Dec. 5, 2010 — Second Sunday of Advent
It’s a glorious picture that the prophet Isaiah describes in the eleventh chapter of his book – all people will be treated with justice, wild animals will live with each other and with humans in peace, all mankind will serve the one true God. This happy state will be brought to pass by the Messiah, the Anointed One who will be filled with God’s spirit.
St. Paul, in Romans 15, points out that the Old Testament writings like Isaiah’s prophecy were written for our instruction, so that through their encouragement “we might have hope.” He urges Christians to think in harmony with each other, in union with Christ, so that with “one voice” we glorify God the Father. He tells us to welcome others into the Church, as we have been welcomed, so all peoples, Jews and Gentiles alike, will join in the worship of God.
But that’s just not what we see when we look around us. The world is filled with conflict, cruelty, and injustice. Lions and leopards are still hunting their prey, and poisonous snakes continue to strike. Humanity is not yet united in worship of the one true God, the Father of our Lord Jesus Christ.
Why does the world still see so much conflict two thousand years after the coming of Jesus, the long-anticipated Messiah? The short answer: It’s because we have not yet taken to heart the message of St. John the Baptist that we hear in today’s reading from Matthew 3.
He must have seemed strange, preaching in the Judean desert, wearing rough clothing and sticking to a diet of locusts and wild honey. But despite his strange appearance, John the Baptist’s message was one we still need to hear. “Repent, for the kingdom of heaven is at hand!” The urgency was that the kingdom of heaven was about to be established in a new way through the ministry of Jesus, and John was the one whom God had sent to provide its immediate preparation.
The core of John’s message is packed into the word “repent,” a word many people misunderstand. The biblical meaning of “repent” doesn’t mean just to feel sorry for what you’ve done wrong. The core meaning is to turn from wrongdoing and to amend your life, to go in a new direction following the path God wants you to. Repentance can include remorse for the wrong one has done, but the key concept is a change of behavior from evil toward the right. As John the Baptist said to the Pharisees and Sadducees, the acknowledged religious leaders of his day, “Produce good fruit as evidence of your repentance.”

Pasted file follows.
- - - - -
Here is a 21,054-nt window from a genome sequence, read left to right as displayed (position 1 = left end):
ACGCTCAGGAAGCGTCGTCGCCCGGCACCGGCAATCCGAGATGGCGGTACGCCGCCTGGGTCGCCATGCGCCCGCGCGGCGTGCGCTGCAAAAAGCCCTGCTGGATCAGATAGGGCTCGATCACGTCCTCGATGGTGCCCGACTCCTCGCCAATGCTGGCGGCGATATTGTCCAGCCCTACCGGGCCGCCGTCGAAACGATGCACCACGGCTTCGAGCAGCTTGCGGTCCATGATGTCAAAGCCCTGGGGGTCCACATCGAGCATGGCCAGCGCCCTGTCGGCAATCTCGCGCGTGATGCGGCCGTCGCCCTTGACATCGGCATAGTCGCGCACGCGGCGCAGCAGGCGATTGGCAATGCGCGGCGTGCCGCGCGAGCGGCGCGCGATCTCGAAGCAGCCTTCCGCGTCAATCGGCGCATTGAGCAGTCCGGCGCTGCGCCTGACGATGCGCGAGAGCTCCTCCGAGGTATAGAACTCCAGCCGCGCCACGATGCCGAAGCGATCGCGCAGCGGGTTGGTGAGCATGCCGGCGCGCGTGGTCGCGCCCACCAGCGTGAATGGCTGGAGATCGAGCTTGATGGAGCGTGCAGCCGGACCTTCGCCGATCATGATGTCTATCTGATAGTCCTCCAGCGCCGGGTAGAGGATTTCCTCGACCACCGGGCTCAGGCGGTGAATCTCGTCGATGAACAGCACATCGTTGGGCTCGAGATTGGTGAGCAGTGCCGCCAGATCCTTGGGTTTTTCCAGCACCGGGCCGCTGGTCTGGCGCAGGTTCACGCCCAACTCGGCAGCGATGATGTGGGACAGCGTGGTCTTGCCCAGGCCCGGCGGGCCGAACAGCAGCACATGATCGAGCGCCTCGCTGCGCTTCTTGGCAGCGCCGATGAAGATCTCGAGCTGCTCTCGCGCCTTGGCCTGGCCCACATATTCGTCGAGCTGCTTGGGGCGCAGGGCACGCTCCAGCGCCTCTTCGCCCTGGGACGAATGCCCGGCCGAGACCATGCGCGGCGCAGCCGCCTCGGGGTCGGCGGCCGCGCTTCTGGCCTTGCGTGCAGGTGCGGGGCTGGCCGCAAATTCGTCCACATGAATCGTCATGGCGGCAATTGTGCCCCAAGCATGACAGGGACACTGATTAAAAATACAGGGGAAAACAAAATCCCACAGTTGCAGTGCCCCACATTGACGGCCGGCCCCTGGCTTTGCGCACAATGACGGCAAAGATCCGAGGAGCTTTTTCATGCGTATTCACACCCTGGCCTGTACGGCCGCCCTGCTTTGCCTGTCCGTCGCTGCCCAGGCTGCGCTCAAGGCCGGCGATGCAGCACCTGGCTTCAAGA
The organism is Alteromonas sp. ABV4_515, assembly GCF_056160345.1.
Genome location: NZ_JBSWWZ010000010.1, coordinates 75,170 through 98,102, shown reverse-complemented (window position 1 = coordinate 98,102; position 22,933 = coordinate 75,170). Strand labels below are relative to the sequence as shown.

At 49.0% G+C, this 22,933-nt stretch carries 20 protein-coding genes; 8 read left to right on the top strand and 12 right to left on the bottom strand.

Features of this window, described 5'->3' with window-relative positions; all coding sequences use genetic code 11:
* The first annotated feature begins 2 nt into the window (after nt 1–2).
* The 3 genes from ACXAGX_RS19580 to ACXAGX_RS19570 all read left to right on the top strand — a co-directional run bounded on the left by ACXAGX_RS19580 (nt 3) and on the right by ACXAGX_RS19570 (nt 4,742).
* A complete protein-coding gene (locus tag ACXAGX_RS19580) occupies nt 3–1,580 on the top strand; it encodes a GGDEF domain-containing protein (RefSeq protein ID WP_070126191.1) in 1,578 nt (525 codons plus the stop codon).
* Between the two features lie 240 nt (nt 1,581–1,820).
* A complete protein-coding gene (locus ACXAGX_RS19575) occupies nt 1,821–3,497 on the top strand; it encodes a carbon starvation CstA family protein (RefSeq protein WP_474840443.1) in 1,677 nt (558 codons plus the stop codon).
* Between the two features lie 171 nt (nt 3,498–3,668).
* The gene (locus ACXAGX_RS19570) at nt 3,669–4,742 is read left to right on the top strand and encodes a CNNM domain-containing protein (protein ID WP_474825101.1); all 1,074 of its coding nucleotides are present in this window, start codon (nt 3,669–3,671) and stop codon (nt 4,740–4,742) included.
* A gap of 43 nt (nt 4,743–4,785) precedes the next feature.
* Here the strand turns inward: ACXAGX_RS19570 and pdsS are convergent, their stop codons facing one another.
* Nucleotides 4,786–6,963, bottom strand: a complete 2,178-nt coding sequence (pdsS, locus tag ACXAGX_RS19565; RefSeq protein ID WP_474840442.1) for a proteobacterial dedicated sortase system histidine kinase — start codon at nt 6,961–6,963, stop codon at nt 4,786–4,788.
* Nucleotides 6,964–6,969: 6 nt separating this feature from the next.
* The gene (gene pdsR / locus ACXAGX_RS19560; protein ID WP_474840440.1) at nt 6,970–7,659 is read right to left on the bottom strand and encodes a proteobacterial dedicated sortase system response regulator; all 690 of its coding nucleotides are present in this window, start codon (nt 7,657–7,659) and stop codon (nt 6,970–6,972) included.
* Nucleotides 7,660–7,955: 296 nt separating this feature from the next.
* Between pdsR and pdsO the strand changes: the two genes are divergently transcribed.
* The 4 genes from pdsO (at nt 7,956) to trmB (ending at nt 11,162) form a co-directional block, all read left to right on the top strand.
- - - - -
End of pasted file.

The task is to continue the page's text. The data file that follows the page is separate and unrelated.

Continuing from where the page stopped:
He says the same to us. All of us, in one way or another, need repentance. We, too, need to repent and produce good fruit. Undoubtedly we do produce some good fruit. But maybe we should produce more. This Advent, the beginning of a new year liturgically, is a good time to examine the way we carry out our stewardship. For all Christian disciples, like it or not, are stewards. The only question is whether we’re good ones or bad ones.
This sounds challenging rather than consoling, but that’s the way it goes in the Christian life. Repentance has to come before consolation. Does the way we use our time show evidence of our repentance? How about the use of our talent? And our use of the treasure God has entrusted to us?
We may protest that this seems too hard. It’s too much to ask us to change the way we spend our time and our treasure and how we share our talent, especially during the holiday season, we may say. But look at the world envisioned in the prophecy of Isaiah, and contrast it with the world you see around you. Repentance is the only way to get from where we are to what God intends the world to be. As G. K. Chesterton wrote, “The Christian ideal has not been tried and found wanting; it has been found difficult and left untried.”
Besides, what choice do we have? The kingdom of God is at hand. And the King, the one whose way John the Baptist was preparing, “will clear his threshing floor and gather his wheat into his barn, but the chaff he will burn with unquenchable fire.” Are we ready for him to make his decision about us?